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Impact Music’s Top 10 Songs of 2012

Following on from our Albums of the Year, we’ve decided to keep the lists coming with our top 10 songs of 2012 (spoiler alert: no ‘Gangnam Style’). Like our Albums list, this list was composed of our writers’ and readers’ votes, and to whom we’d like to thank again for making these articles possible. Happy holidays everyone.



Skilfully blending influences from garage, dubstep, and house to create their own sound, Guy and Howard Lawrence (a.k.a. Disclosure) experienced moderate underground success in 2012 with single ‘What’s In Your Head’ and their remix of Jessie Ware’s ‘Running’. However, it was ‘Latch’, released in October and reaching number 11 in the UK charts that brought them to the attention of electronic music fans everywhere.

Lyrically, the song deals with the fairly standard theme of falling hopelessly in love, but this is anything but your average pop ditty. Disclosure’s trademark jagged bass stabs and complex percussion provide a superb backdrop to Sam Smith’s ethereal vocals. “I’ve got you shackled in my embrace/I’m latching on to you” croons Smith over a bassline that is all at once heavy, dark, and danceable.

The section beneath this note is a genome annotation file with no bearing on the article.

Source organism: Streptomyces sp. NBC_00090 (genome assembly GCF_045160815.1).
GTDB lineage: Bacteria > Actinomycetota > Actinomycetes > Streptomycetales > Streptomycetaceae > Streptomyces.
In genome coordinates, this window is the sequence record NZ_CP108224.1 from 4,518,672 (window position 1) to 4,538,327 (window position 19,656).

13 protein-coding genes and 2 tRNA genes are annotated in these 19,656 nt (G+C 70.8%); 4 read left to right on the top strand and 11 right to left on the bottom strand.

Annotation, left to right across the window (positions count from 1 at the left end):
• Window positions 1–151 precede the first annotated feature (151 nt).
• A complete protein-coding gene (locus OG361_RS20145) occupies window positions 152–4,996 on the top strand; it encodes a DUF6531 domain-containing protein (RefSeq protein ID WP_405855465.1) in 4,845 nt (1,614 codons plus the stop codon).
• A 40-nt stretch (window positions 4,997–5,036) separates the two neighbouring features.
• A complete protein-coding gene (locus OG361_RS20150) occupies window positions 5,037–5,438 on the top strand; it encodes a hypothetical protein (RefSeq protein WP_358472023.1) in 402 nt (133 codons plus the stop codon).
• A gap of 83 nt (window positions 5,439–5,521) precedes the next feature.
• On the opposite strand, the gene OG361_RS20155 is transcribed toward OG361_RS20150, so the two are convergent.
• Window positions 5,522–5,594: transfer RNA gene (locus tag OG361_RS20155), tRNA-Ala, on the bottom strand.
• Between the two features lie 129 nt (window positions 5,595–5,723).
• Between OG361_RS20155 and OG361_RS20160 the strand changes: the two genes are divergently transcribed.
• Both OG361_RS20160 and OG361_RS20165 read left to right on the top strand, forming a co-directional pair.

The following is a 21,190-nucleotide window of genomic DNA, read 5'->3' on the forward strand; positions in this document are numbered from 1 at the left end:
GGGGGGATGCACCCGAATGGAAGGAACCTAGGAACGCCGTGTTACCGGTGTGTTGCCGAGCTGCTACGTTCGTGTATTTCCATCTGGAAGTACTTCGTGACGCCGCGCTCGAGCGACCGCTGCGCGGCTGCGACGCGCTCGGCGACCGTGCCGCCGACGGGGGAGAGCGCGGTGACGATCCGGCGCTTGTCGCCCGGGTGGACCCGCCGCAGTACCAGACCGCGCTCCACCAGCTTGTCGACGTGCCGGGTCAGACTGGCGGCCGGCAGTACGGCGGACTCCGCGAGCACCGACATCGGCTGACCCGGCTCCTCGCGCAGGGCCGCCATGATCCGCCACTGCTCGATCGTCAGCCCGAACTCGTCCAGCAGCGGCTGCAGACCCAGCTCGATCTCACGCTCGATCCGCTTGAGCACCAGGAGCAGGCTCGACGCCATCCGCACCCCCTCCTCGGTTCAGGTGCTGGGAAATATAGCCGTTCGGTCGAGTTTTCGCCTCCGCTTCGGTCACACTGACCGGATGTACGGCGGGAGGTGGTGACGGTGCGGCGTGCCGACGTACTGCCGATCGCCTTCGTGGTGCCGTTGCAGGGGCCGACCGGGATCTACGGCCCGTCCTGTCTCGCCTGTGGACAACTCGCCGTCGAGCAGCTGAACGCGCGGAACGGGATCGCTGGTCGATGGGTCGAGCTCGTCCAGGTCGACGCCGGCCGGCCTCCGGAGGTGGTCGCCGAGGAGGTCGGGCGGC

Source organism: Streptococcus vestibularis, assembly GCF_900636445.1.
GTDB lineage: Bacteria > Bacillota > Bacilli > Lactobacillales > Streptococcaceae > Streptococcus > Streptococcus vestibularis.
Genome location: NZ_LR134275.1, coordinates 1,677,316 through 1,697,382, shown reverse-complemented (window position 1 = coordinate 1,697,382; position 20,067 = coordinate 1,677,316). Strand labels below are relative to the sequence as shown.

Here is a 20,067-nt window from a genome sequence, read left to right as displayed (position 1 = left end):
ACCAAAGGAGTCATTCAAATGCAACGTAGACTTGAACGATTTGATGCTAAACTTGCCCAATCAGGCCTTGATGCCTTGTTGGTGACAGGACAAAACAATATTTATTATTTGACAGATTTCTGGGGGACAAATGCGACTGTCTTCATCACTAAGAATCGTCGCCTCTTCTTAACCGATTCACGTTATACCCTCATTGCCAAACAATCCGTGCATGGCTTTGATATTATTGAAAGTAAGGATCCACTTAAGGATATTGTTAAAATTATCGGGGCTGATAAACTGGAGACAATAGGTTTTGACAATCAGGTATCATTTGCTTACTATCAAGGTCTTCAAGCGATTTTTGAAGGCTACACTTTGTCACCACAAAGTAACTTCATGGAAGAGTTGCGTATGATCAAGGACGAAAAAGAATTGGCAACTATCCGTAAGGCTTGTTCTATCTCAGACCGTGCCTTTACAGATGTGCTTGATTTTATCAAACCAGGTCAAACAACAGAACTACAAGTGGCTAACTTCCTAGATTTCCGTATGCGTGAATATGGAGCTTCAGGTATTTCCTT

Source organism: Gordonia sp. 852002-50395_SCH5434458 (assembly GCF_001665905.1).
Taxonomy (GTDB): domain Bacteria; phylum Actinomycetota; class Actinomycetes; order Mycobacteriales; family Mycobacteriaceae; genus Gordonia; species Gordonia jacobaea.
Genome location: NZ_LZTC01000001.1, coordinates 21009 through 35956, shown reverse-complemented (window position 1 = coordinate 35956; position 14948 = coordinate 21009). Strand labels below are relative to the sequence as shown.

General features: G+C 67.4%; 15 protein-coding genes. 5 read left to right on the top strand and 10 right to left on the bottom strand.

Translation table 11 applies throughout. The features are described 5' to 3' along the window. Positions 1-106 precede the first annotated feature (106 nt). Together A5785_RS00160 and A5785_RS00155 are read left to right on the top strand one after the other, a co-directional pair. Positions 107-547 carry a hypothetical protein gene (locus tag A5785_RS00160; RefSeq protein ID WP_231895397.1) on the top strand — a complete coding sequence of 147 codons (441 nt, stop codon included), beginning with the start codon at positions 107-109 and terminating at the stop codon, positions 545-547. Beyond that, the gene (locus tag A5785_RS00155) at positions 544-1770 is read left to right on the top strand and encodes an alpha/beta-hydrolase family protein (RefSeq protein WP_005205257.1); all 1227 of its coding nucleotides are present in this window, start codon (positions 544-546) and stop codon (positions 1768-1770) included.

At the ages of just 17 and 20, the South London duo are already joining the ranks of British electronic music’s finest, and represent the British antidote to the aggressive sound of American ‘brostep’.  Their headline set at dollop in October was one of the most hotly-anticipated for a while and clearly demonstrates that things can only continue to improve for Disclosure.

Will Gulseven

Hotly tipped to be one of the forerunners of British music in 2013, four-piece, Savages, burst onto the scene earlier this year, causing tidal waves of hype. The music press’ hype, led by NME (who else?) was not unfounded, thankfully, as their debut double A-side demonstrated.

‘Husbands’ is a brutal yet beautiful song. Led by Ayse Hassan’s grooving basslines and Fay Milton’s insistent drumming, this is three minutes of glorious post-punk that would not have been out of place in the British music scene thirty years ago. Jehnny Beth shrieks and screams convincingly, recounting her tales of entrapment and female empowerment, while Gemma Thompson’s guitar is violent and feedback-ridden, yet manages to remain gentle on the ear.

Savages have, as you would expect, been compared to a range of post-punk greats, ranging from Joy Division to Siouxsie SiouxHowever, they are not simply a pastiche of what has gone before them; they bring an intensity and sincerity that has been missing from British music for some time.